NT-proBNP, blood pressure, and cognitive decline in the oldest old: The Leiden 85-plus Study

Peter Van Vliet, Behnam Sabayan, Liselotte W. Wijsman, Rosalinde K.E. Poortvliet, Simon P. Mooijaart, Wouter De Ruijter, Jacobijn Gussekloo, Anton J.M. De Craen, R. G.J. Westendorp

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28 Scopus citations

Abstract

Objective: To study the relation between N-terminal pro-brain natriuretic peptide (NT-proBNP) levels, used as a marker of heart failure in clinical practice, blood pressure (BP), and cognitive decline in the oldest old. Methods: In 560 participants of the Leiden 85-plus Study, we measured NT-proBNP levels and BP at age 85 years, at baseline, and global cognitive function (Mini-Mental State Examination [MMSE]) annually during the follow-up of 5 years. Results: Subjects in the highest tertile of NT-proBNP levels scored 1.7 points lower on the MMSE at age 85 years than subjects in the lowest tertile (p < 0.004), and had a 0.24-point-steeper decline in MMSE score per year (p < 0.021). The longitudinal association disappeared after full adjustment for possible confounders (0.14-point-steeper decline, p = 0.187). Subjects in the category "highest tertile of NT-proBNP and the lowest tertile of systolic BP" had a 3.7-point-lower MMSE score at baseline (p < 0.001) and a 0.49-point-steeper decline in MMSE score per year (p < 0.001) compared with subjects in the other categories. Conclusions: In the oldest old, high NT-proBNP levels are associated with lower MMSE scores. The combination of high NT-proBNP levels and low systolic BP is associated with worst global cognitive function and the steepest cognitive decline. Possibly, a failing pump function of the heart results in lower BP and lower brain perfusion with resultant brain dysfunction.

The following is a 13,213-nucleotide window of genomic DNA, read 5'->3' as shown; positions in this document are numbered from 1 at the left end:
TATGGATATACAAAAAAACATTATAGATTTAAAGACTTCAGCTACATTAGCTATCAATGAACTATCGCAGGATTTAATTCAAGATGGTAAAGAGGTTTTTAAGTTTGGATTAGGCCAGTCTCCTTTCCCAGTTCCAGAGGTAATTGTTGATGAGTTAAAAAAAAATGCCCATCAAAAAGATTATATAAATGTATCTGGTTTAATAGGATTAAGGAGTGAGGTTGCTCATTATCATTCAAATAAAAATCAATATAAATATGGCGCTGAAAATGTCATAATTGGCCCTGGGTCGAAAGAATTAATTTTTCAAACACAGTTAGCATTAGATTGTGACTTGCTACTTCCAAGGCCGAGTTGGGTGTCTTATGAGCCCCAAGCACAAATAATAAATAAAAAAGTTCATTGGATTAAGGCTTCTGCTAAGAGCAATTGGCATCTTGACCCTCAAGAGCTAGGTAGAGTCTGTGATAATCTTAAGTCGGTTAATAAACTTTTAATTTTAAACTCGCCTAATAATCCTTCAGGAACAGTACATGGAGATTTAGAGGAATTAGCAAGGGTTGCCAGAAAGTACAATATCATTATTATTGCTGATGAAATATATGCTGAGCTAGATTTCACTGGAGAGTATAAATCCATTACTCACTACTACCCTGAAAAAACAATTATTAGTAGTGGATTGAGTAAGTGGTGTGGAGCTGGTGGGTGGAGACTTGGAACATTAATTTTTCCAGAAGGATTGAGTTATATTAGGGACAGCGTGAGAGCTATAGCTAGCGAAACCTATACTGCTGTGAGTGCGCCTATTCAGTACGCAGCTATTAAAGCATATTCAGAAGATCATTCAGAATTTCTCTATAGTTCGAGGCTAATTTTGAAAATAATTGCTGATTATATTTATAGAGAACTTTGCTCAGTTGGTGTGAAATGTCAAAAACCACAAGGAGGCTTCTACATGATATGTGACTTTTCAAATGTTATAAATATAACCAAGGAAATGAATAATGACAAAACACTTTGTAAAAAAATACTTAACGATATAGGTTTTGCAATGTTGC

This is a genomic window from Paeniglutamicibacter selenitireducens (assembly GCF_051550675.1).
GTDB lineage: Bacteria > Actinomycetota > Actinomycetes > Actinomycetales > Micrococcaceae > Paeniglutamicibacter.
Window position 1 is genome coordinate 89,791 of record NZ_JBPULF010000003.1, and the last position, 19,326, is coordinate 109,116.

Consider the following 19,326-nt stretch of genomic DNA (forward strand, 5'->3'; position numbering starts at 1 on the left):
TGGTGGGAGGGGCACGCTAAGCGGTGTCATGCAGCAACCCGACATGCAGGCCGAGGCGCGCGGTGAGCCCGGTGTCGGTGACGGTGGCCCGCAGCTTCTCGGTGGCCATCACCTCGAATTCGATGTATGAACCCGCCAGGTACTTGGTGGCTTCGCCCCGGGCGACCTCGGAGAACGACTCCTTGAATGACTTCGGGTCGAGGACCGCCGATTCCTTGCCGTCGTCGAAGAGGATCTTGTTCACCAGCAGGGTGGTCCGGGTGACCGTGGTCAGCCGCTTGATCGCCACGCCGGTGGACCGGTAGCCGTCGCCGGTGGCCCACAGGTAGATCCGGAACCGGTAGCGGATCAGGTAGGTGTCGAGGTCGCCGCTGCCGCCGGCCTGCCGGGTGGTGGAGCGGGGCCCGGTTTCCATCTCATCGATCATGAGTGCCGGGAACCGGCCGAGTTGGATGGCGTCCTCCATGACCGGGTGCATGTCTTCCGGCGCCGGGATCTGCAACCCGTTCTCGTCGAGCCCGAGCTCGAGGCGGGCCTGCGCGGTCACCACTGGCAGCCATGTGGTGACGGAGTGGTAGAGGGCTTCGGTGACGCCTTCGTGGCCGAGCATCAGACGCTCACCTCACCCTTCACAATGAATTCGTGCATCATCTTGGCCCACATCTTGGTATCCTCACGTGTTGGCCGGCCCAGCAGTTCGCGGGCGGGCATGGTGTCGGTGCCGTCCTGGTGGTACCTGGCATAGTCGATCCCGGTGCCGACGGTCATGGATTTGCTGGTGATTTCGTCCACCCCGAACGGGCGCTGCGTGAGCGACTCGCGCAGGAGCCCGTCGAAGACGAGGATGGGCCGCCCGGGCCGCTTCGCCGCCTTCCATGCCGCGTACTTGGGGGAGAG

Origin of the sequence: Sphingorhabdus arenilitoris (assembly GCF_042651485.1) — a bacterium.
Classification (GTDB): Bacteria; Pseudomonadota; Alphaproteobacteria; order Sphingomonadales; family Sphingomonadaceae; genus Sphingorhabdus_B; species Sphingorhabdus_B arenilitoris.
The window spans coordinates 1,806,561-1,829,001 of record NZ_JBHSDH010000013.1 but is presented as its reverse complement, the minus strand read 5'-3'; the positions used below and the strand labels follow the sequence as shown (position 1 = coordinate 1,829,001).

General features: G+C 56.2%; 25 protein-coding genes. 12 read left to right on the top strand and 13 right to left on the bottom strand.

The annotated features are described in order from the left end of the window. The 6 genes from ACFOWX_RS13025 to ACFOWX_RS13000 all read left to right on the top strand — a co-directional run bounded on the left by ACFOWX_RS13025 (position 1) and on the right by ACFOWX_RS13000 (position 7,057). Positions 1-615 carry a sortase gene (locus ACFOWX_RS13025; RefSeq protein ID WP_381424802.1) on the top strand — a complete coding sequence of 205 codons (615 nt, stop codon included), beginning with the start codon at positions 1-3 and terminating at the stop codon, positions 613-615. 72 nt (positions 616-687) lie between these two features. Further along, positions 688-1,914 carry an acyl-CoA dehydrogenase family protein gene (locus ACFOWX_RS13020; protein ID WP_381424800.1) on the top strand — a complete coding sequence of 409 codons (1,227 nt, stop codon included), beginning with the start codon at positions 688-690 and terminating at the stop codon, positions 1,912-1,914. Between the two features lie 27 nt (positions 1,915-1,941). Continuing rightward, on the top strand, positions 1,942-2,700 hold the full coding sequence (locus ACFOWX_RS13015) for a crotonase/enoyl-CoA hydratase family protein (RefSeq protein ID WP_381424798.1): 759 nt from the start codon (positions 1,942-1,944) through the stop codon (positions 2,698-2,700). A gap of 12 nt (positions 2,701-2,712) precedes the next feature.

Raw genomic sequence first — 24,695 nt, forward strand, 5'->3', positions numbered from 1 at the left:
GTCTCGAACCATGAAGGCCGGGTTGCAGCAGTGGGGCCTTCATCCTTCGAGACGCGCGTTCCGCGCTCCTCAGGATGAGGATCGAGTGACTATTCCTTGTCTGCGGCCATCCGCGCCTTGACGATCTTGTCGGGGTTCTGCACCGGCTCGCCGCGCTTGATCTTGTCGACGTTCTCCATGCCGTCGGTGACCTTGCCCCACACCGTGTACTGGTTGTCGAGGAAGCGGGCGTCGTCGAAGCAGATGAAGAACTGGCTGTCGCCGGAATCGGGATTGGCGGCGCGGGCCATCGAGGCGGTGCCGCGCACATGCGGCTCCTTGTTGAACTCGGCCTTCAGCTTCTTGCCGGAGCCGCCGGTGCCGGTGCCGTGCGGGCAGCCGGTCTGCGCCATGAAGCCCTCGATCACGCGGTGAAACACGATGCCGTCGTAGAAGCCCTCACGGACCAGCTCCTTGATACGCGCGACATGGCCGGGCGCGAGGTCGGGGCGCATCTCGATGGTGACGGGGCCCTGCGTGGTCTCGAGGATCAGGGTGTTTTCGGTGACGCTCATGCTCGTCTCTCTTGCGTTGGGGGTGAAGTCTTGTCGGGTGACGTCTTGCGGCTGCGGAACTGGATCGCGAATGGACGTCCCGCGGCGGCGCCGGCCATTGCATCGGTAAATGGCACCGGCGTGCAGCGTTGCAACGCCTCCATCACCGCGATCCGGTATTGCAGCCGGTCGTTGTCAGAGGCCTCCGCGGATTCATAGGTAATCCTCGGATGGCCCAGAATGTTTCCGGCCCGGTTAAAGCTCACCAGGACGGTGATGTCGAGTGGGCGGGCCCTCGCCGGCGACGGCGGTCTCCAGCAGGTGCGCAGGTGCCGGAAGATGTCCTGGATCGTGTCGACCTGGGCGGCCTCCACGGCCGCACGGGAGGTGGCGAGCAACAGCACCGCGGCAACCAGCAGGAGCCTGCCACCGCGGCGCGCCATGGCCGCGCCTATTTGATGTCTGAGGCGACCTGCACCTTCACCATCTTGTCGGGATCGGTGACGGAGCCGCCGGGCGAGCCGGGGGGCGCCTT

Original languageEnglish
Pages (from-to)1192-1199
Number of pages8
JournalNeurology
Volume83
Issue number13
DOIs
StatePublished - 1 Sep 2014
Externally publishedYes

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